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150 years after Lincoln assassination, massive online archive in the works

Lucas Mearian | April 13, 2015
The documents range from official to personal, even a letter about that famous beard to an 11-year-old girl


Editors note: This story has been updated to clarify the archive's current status and the role of Iron Mountain.

As the 150th anniversary of President Abraham Lincoln's assassination approaches, a massive digital archive is in the works that will be home to more than 100,000 documents related to the Civil War-era commander-in-chief.

The Papers of Abraham Lincoln is a project of the Illinois Historic Preservation Agency and the Abraham Lincoln Presidential Library and Museum, and it is co-sponsored by the Center for State Policy and Leadership at the University of Illinois Springfield and the Abraham Lincoln Association. The project is dedicated to identifying, imaging, transcribing, annotating, and publishing all documents written by or to Abraham Lincoln during his lifetime. Lincoln was assassinated in Ford' Theater in Washington, D.C.  on April 14, 1865.

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Creative Commons Lic.. President Lincoln with Gen. George B. McClellan and group of officers at Antietam, Md.

To date, the the project has collected 99,525 documents, of which more than 67,000 have been stored on about 40TB of storage on servers at the University of Illinois Urbana-Champaign. The archive is expected to grow by another 50% over the next five years, and storage vendor Iron Mountain will eventually take over the data storage requirements when the archive is completed.

Stacy Pratt McDermott, assistant director of the Papers of Abraham Lincoln, said  the university is now allowing public access to the digitalized documents through a temporary website that offers few features. When the project is completed in two to four years, a more sophisticated site will offer acedemic researchers and history buffs in-depth search features.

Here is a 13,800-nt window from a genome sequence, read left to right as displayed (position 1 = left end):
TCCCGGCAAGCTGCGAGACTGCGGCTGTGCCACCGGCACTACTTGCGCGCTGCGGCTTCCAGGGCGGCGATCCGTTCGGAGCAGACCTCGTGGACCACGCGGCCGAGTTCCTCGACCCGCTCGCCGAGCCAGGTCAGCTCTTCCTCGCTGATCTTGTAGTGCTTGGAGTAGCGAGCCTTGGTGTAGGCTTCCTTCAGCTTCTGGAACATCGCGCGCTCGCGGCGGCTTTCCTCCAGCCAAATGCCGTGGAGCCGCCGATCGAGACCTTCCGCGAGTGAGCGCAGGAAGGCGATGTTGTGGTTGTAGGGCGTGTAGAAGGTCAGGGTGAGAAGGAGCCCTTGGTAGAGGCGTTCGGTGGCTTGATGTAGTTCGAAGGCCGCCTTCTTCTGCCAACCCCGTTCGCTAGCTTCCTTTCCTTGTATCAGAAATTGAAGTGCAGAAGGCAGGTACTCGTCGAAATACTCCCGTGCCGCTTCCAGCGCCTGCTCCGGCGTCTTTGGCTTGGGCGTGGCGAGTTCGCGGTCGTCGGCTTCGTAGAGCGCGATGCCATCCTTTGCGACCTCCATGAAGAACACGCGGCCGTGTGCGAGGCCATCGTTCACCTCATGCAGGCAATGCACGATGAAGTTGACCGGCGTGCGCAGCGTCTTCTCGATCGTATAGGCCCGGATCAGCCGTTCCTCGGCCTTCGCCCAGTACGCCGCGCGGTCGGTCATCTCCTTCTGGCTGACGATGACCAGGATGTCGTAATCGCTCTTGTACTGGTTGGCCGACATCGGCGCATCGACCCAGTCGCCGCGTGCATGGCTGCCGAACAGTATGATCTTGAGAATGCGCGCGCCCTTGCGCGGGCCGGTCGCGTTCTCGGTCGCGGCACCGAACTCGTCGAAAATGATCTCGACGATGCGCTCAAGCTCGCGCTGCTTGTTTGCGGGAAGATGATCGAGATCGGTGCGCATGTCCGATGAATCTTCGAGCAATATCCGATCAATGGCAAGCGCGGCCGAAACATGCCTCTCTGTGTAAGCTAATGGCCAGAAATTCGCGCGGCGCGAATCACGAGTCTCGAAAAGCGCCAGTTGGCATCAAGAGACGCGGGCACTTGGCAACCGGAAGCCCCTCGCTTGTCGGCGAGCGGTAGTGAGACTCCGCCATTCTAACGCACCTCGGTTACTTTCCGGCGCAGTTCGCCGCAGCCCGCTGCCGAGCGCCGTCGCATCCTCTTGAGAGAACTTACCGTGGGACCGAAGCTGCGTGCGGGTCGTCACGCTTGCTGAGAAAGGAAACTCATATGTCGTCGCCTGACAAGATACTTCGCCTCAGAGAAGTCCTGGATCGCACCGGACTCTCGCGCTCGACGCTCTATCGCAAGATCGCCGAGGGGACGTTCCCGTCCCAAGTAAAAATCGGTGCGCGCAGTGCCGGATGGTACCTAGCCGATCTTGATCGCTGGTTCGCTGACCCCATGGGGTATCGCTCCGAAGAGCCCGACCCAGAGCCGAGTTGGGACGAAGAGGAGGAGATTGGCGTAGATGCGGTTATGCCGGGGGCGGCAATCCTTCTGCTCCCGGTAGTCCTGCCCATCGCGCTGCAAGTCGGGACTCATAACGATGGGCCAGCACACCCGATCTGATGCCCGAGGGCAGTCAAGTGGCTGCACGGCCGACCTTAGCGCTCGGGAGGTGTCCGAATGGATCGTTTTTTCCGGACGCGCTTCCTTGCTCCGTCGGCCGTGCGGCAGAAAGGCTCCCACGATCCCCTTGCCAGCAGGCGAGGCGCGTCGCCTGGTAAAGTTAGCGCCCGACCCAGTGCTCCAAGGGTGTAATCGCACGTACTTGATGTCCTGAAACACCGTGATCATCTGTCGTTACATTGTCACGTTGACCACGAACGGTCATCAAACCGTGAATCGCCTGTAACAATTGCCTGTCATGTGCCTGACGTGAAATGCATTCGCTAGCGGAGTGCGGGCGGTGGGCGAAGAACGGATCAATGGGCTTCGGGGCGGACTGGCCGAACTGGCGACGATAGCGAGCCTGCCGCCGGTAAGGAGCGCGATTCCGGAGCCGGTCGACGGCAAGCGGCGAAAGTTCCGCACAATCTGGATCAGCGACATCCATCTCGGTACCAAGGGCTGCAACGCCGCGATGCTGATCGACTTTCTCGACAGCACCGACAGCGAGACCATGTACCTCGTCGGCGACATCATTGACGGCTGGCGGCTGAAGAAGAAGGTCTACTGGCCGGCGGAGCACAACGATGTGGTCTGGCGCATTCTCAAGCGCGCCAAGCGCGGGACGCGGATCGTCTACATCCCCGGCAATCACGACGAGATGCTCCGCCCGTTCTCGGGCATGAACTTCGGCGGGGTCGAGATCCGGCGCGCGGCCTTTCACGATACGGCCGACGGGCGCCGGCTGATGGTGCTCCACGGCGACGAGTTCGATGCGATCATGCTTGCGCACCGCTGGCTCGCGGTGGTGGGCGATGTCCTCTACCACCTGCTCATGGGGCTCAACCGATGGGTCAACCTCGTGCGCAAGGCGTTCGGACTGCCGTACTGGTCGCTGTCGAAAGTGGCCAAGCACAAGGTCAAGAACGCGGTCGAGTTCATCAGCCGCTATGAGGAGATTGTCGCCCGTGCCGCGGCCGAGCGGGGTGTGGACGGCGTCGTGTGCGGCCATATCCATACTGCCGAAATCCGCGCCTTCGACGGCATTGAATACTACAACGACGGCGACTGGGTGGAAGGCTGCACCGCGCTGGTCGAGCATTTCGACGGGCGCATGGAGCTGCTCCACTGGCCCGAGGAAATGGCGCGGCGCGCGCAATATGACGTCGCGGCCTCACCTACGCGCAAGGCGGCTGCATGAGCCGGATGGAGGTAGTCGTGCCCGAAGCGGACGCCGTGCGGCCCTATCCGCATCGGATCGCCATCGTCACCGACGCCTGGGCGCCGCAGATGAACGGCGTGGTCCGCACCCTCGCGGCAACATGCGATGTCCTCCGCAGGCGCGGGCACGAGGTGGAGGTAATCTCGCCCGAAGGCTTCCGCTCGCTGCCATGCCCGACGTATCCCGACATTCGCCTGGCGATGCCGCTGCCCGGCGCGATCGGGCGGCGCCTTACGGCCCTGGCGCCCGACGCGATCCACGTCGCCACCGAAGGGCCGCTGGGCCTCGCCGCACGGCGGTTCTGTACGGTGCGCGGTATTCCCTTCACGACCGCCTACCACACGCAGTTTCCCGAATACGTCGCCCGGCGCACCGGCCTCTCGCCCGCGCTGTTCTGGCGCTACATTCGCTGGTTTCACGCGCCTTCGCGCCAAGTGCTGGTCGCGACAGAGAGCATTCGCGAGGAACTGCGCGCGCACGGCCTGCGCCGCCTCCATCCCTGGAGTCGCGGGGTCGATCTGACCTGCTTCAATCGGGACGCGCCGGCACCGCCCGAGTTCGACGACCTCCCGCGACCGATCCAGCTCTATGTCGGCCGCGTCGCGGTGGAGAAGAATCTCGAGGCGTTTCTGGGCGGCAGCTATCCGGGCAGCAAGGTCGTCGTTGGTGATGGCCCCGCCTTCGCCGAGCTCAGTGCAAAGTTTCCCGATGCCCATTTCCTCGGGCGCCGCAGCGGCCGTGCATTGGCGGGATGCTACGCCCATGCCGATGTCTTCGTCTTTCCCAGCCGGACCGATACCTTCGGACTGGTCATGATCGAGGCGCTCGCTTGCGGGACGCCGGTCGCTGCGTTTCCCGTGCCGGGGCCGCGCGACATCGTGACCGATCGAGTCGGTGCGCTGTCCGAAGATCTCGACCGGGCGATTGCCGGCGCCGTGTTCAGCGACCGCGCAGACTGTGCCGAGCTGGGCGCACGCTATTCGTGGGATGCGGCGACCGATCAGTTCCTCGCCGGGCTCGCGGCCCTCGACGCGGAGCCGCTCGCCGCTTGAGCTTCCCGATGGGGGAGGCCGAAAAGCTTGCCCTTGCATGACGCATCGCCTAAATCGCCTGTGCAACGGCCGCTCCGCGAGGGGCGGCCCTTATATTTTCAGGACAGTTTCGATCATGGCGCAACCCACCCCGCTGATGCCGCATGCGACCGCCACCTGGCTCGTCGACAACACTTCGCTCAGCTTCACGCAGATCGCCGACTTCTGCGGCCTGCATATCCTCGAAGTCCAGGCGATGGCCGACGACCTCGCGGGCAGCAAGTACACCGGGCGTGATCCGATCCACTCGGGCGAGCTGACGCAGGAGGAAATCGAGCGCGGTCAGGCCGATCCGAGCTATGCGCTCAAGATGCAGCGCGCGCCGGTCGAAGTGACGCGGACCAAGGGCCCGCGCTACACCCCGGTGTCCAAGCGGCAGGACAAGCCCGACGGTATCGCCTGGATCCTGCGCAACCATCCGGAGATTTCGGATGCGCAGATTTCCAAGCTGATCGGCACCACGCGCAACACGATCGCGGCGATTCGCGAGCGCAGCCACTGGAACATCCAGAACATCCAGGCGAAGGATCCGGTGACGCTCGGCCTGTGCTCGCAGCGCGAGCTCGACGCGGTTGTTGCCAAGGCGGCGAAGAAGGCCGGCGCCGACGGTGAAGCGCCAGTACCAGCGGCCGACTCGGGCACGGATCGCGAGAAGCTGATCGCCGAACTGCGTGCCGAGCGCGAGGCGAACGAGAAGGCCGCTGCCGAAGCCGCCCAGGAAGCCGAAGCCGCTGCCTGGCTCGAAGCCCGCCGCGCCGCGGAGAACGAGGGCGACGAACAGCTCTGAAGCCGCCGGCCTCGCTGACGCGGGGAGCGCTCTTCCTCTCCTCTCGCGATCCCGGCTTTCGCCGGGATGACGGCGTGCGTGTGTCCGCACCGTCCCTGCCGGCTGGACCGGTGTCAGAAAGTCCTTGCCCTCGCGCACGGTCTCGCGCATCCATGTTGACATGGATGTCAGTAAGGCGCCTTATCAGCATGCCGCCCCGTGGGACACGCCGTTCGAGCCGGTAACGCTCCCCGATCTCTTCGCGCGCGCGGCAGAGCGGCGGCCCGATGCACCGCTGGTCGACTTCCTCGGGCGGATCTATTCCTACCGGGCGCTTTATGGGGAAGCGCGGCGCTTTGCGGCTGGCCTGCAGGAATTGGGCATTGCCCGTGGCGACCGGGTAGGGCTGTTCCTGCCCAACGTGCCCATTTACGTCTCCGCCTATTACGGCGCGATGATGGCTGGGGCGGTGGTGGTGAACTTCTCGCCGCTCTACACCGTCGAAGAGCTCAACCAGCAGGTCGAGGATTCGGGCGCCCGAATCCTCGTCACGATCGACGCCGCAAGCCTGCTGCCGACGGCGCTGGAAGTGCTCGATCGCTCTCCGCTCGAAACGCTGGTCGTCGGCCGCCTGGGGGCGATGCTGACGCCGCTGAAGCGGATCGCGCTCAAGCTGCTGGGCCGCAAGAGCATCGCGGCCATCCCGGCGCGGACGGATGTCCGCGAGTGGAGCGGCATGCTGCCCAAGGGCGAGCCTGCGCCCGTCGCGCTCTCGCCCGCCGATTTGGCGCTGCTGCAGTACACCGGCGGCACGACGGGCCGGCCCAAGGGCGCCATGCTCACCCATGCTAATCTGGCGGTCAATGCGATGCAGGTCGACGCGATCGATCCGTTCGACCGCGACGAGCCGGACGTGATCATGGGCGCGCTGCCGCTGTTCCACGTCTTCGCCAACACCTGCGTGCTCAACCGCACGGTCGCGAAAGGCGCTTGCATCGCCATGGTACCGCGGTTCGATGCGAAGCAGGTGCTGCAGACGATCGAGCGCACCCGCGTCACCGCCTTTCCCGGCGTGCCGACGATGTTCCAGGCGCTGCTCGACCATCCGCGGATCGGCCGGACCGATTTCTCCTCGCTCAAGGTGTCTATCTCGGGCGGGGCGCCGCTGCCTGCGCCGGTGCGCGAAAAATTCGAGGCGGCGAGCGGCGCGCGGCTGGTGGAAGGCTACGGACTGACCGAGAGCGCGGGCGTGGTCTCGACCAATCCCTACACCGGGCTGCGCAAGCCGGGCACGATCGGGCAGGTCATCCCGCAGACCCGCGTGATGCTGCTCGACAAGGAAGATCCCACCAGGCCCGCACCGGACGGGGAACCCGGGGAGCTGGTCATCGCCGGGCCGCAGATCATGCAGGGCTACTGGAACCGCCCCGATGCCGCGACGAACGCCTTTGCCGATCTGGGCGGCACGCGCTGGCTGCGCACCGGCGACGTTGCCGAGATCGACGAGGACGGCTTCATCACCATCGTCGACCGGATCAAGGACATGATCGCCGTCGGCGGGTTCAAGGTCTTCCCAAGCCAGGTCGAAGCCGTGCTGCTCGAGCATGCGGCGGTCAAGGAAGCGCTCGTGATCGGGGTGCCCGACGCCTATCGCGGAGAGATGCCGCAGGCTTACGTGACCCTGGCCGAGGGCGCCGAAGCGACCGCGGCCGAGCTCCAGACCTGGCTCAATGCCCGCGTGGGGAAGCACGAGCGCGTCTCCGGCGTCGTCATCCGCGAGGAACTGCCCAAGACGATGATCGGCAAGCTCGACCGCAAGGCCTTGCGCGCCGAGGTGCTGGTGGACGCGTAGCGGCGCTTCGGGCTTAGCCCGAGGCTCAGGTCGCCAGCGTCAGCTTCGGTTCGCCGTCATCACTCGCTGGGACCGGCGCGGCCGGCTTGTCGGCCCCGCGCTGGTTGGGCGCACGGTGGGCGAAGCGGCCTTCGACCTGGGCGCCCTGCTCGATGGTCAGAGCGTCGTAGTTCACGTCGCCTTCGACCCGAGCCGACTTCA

"We have much editorial work to complete before launching our project website," she said.

The Papers consist of three types:

  • Series I: Legal Papers, which cover Lincoln's time practicing law from 1836 to 1861; The collection encompasses the surviving record of his quarter-century career in the federal, state and county court systems.
  • Series II: Illinois Papers, which encompass Lincoln's non-legal life from his birth in February 1809 through March 3, 1861, the day before his inauguration. The papers include personal and political correspondence, political speeches, and all other non-legal materials
  • Series III: Presidential Papers, which include a massive documentary record of an active president engaged in leading a nation during wartime.

For example, the day before his assassination, Lincoln sent an aide to deliver a message with a simple note attached to make sure it arrived promptly: The note stated: "Let this man enter with this note. A. Lincoln April 14, 1865."

The archive also contains images of some of the most historically significant documents penned by Lincoln, such as one of the five original copies of the Gettysburg Address.


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